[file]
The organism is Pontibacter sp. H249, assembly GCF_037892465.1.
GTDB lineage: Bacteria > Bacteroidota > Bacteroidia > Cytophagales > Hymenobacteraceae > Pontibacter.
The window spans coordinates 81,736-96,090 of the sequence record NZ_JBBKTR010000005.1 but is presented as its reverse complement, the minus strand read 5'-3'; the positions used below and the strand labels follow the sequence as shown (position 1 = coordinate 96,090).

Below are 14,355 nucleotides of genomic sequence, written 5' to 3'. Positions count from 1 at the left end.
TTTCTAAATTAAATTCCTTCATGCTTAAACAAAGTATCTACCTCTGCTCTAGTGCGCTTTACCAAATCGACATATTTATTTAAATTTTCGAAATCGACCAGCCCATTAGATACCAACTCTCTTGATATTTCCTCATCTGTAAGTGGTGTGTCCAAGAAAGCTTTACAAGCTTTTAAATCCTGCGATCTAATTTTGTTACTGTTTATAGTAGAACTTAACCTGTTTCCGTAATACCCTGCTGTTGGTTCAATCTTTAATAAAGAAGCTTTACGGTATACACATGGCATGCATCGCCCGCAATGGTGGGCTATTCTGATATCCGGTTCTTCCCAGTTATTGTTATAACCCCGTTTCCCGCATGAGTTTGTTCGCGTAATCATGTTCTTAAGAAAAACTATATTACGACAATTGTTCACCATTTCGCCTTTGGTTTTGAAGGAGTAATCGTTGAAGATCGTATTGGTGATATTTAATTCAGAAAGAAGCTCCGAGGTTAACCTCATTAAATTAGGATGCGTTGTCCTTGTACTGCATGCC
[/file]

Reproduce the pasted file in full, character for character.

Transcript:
The organism is Pontibacter sp. H249, assembly GCF_037892465.1.
GTDB lineage: Bacteria > Bacteroidota > Bacteroidia > Cytophagales > Hymenobacteraceae > Pontibacter.
The window spans coordinates 81,736-96,090 of the sequence record NZ_JBBKTR010000005.1 but is presented as its reverse complement, the minus strand read 5'-3'; the positions used below and the strand labels follow the sequence as shown (position 1 = coordinate 96,090).

Below are 14,355 nucleotides of genomic sequence, written 5' to 3'. Positions count from 1 at the left end.
TTTCTAAATTAAATTCCTTCATGCTTAAACAAAGTATCTACCTCTGCTCTAGTGCGCTTTACCAAATCGACATATTTATTTAAATTTTCGAAATCGACCAGCCCATTAGATACCAACTCTCTTGATATTTCCTCATCTGTAAGTGGTGTGTCCAAGAAAGCTTTACAAGCTTTTAAATCCTGCGATCTAATTTTGTTACTGTTTATAGTAGAACTTAACCTGTTTCCGTAATACCCTGCTGTTGGTTCAATCTTTAATAAAGAAGCTTTACGGTATACACATGGCATGCATCGCCCGCAATGGTGGGCTATTCTGATATCCGGTTCTTCCCAGTTATTGTTATAACCCCGTTTCCCGCATGAGTTTGTTCGCGTAATCATGTTCTTAAGAAAAACTATATTACGACAATTGTTCACCATTTCGCCTTTGGTTTTGAAGGAGTAATCGTTGAAGATCGTATTGGTGATATTTAATTCAGAAAGAAGCTCCGAGGTTAACCTCATTAAATTAGGATGCGTTGTCCTTGTACTGCATGCC